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a blog from young economists at Nova SBE

Cyprus: A tale full with economic lessons

Cyprus is a small Mediterranean economy with a population of 800 m that entered in EU in 2004 and joined the Euro Currency in 2008. It grew steadily in the beginning of the new millennium, and currently its GDPpc is at 92% of the EU. The composition of Cyprus GDP is based on services, reaching 81.2% of GDP, while industry 16% and agriculture is rounding 2%. Banking and tourism are the core services of Cyprus.


In order to understand the crisis that drove Cyprus close to bankrupt, it is important to highlight that the island had few natural resources (gas in the Mediterranean will only be available to extract 2-5 years from now). To push national wealth up and attract capital inflows, legislation was made to the banking sector one major industry of the country. Low tax rates and the regulation attracted foreign depositors (37% of the total are from non-Euro countries), and the size of the banks reach 7.5 times the size of the island´s economy.

Since 2008, the year of the financial meltdown, the government deficit rose and with it the level of debt. The housing market started to show the signals of recession, and the banks see their balance sheets worsen due to non-performing loans. Private debt is at record levels, and deleveraging process made the recovery weaker.

Cyprus starts 2012 indebted, with a financial sector near collapse, and a need to finance its deficit of 6.4%. They first turn into Russia, which provides them a €2,5 bn  loan with an annual interest rate of 4.5% and maturity of 4.5 years, which helps the country survive 6 more months without much media attention, in spite of the increasing borrowing costs. Lesson 1 – If the size of the financial sector is relatively large to the size of the economy, sound fiscal policies are required since the burden of the financial sector failure will ultimately rely on it.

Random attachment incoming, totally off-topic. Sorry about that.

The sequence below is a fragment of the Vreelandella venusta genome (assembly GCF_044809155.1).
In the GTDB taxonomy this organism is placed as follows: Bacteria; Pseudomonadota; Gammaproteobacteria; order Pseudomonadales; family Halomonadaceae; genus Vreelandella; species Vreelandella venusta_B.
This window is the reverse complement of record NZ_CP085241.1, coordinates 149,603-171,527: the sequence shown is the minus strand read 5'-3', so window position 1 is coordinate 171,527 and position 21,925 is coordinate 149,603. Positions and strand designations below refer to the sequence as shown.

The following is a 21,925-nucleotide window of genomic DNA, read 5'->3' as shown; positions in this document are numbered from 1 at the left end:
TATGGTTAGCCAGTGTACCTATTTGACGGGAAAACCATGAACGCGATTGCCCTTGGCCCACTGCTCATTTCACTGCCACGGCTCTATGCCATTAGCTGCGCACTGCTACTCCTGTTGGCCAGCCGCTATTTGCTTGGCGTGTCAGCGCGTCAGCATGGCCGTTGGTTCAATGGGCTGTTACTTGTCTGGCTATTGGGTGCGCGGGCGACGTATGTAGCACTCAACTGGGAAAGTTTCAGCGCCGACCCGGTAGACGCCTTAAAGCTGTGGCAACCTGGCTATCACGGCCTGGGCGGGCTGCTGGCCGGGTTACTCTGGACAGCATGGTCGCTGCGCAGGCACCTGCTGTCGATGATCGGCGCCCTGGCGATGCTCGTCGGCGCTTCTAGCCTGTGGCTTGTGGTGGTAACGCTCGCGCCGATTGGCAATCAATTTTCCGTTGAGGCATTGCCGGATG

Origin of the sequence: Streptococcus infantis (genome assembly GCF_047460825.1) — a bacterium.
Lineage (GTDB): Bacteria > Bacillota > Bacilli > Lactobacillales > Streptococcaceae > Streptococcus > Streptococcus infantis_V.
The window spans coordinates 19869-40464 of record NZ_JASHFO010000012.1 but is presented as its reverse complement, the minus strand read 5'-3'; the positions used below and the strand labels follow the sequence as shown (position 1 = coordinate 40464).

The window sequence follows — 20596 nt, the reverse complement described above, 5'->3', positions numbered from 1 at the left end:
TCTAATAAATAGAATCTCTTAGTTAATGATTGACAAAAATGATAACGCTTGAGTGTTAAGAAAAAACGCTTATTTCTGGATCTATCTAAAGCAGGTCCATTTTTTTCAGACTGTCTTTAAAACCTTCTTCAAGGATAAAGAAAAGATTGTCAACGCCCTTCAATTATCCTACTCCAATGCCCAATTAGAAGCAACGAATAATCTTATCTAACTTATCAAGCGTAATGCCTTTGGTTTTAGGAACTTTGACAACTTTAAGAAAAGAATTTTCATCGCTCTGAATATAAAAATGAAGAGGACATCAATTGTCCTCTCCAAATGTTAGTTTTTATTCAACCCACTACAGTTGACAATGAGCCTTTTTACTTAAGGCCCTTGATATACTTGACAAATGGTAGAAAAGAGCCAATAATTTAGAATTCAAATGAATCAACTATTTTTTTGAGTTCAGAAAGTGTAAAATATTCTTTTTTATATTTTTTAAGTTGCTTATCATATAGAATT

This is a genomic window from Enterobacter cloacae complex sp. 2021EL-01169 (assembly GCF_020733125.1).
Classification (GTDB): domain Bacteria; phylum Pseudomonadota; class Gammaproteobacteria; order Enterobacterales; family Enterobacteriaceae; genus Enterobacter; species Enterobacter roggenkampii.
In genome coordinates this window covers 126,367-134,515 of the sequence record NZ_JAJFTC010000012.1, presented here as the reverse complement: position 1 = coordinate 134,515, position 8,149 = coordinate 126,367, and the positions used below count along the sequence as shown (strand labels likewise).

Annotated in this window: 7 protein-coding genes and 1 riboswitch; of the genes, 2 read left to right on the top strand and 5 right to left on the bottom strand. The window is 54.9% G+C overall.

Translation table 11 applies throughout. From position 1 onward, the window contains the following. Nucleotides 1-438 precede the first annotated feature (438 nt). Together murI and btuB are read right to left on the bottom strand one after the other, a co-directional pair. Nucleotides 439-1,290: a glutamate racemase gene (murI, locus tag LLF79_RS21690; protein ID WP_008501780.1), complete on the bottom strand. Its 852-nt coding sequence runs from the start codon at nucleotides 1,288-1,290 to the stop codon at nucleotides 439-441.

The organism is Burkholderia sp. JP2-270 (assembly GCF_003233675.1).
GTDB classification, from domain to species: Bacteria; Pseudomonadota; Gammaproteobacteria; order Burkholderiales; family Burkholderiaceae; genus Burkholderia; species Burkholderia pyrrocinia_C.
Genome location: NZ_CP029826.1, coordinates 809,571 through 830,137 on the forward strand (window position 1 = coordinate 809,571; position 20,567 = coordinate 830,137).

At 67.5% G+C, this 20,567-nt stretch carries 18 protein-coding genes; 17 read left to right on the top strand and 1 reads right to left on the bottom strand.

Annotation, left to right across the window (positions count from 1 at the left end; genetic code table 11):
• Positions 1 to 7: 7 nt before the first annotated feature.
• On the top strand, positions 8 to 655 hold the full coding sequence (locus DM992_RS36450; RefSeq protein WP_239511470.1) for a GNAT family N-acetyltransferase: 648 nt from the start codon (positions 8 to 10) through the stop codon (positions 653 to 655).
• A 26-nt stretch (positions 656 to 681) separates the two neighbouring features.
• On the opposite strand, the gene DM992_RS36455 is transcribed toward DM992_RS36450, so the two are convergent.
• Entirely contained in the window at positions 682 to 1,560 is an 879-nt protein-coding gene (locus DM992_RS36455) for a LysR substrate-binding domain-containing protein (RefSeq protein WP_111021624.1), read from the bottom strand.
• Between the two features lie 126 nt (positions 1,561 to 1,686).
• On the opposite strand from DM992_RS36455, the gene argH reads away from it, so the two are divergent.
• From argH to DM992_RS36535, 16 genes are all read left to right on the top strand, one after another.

However, Greek debt restructuring gave a final death sentence to Cyprus financial sector. Cyprus’s two biggest banks, the Bank of Cyprus and Laiki Bank, held large amounts of Greek government debt and took a major hit in the partial default. The solvency itself was at stake. Russia is seen as another way out, but its Government denies providing with another €5 bn, even with economic opportunities attached. EU and IMF are the last standing. Cypriot Government knows that attached to the European financial aid comes strong conditionally regarding public finances and financial regulation. Lesson 2 – There is a permanent need to evaluate the contagious effects of measures taken by a country in a monetary union, because those will affect the other members.

(Beginning of) Resolution

June 2012 marks the beginning of a lengthy negotiation process that reached dramatic conclusions 10 months after. For the first time a Euro country imposes capital controls and heavy losses on uninsured depositors of troubled banks. Laiki Bank was divided in two: good bank and a bad bank (with all the toxic assets). Lesson 3 – Although belonging to a monetary union , capital controls can help avoid the self-fulfilling prophecy of the insolvency of a financial sector and can help a country to perform damage controls and eventually aid its recovery, by avoiding massive capital outflows.